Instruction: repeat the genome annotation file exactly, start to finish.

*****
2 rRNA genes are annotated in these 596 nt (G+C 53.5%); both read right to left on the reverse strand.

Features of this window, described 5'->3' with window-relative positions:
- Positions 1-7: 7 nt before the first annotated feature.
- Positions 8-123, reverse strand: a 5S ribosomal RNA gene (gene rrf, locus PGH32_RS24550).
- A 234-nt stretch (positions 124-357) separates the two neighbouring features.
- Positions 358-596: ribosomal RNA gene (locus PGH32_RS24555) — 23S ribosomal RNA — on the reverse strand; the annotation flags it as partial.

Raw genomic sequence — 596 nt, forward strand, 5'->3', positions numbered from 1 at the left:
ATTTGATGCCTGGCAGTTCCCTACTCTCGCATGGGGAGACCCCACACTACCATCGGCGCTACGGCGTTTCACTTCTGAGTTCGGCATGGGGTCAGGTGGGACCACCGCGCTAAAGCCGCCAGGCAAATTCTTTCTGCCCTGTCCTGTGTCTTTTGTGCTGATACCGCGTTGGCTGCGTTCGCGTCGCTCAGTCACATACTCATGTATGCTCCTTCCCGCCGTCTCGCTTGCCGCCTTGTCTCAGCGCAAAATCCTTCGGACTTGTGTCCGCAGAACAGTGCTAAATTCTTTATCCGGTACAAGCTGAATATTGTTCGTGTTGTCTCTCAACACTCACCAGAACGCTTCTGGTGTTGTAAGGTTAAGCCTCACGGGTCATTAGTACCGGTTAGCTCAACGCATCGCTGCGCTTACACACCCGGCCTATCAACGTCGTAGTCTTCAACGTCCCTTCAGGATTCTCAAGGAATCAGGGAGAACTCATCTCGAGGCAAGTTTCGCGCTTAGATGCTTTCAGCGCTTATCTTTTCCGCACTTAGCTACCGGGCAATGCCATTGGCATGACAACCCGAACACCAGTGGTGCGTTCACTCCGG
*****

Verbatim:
2 rRNA genes are annotated in these 596 nt (G+C 53.5%); both read right to left on the reverse strand.

Features of this window, described 5'->3' with window-relative positions:
- Positions 1-7: 7 nt before the first annotated feature.
- Positions 8-123, reverse strand: a 5S ribosomal RNA gene (gene rrf, locus PGH32_RS24550).
- A 234-nt stretch (positions 124-357) separates the two neighbouring features.
- Positions 358-596: ribosomal RNA gene (locus PGH32_RS24555) — 23S ribosomal RNA — on the reverse strand; the annotation flags it as partial.

Raw genomic sequence — 596 nt, forward strand, 5'->3', positions numbered from 1 at the left:
ATTTGATGCCTGGCAGTTCCCTACTCTCGCATGGGGAGACCCCACACTACCATCGGCGCTACGGCGTTTCACTTCTGAGTTCGGCATGGGGTCAGGTGGGACCACCGCGCTAAAGCCGCCAGGCAAATTCTTTCTGCCCTGTCCTGTGTCTTTTGTGCTGATACCGCGTTGGCTGCGTTCGCGTCGCTCAGTCACATACTCATGTATGCTCCTTCCCGCCGTCTCGCTTGCCGCCTTGTCTCAGCGCAAAATCCTTCGGACTTGTGTCCGCAGAACAGTGCTAAATTCTTTATCCGGTACAAGCTGAATATTGTTCGTGTTGTCTCTCAACACTCACCAGAACGCTTCTGGTGTTGTAAGGTTAAGCCTCACGGGTCATTAGTACCGGTTAGCTCAACGCATCGCTGCGCTTACACACCCGGCCTATCAACGTCGTAGTCTTCAACGTCCCTTCAGGATTCTCAAGGAATCAGGGAGAACTCATCTCGAGGCAAGTTTCGCGCTTAGATGCTTTCAGCGCTTATCTTTTCCGCACTTAGCTACCGGGCAATGCCATTGGCATGACAACCCGAACACCAGTGGTGCGTTCACTCCGG